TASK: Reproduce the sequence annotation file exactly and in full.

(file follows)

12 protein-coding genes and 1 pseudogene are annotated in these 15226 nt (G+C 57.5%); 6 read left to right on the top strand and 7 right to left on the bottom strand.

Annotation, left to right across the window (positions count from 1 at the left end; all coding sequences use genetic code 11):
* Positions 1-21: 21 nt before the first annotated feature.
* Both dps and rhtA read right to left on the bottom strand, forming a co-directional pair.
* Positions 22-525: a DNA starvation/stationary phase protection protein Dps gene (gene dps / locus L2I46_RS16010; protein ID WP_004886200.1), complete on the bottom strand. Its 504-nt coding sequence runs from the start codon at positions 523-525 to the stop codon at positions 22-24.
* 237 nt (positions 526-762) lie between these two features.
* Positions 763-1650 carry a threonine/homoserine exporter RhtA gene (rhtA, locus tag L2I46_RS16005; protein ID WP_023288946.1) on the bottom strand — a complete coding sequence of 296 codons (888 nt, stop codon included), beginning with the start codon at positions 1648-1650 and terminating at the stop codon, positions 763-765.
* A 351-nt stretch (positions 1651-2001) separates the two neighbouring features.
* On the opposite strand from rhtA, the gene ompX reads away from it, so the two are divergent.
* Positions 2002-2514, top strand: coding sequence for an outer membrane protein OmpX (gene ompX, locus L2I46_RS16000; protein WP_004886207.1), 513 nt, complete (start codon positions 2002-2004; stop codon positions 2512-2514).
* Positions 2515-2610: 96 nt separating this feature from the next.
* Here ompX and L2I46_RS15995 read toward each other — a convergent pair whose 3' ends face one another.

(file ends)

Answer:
12 protein-coding genes and 1 pseudogene are annotated in these 15226 nt (G+C 57.5%); 6 read left to right on the top strand and 7 right to left on the bottom strand.

Annotation, left to right across the window (positions count from 1 at the left end; all coding sequences use genetic code 11):
* Positions 1-21: 21 nt before the first annotated feature.
* Both dps and rhtA read right to left on the bottom strand, forming a co-directional pair.
* Positions 22-525: a DNA starvation/stationary phase protection protein Dps gene (gene dps / locus L2I46_RS16010; protein ID WP_004886200.1), complete on the bottom strand. Its 504-nt coding sequence runs from the start codon at positions 523-525 to the stop codon at positions 22-24.
* 237 nt (positions 526-762) lie between these two features.
* Positions 763-1650 carry a threonine/homoserine exporter RhtA gene (rhtA, locus tag L2I46_RS16005; protein ID WP_023288946.1) on the bottom strand — a complete coding sequence of 296 codons (888 nt, stop codon included), beginning with the start codon at positions 1648-1650 and terminating at the stop codon, positions 763-765.
* A 351-nt stretch (positions 1651-2001) separates the two neighbouring features.
* On the opposite strand from rhtA, the gene ompX reads away from it, so the two are divergent.
* Positions 2002-2514, top strand: coding sequence for an outer membrane protein OmpX (gene ompX, locus L2I46_RS16000; protein WP_004886207.1), 513 nt, complete (start codon positions 2002-2004; stop codon positions 2512-2514).
* Positions 2515-2610: 96 nt separating this feature from the next.
* Here ompX and L2I46_RS15995 read toward each other — a convergent pair whose 3' ends face one another.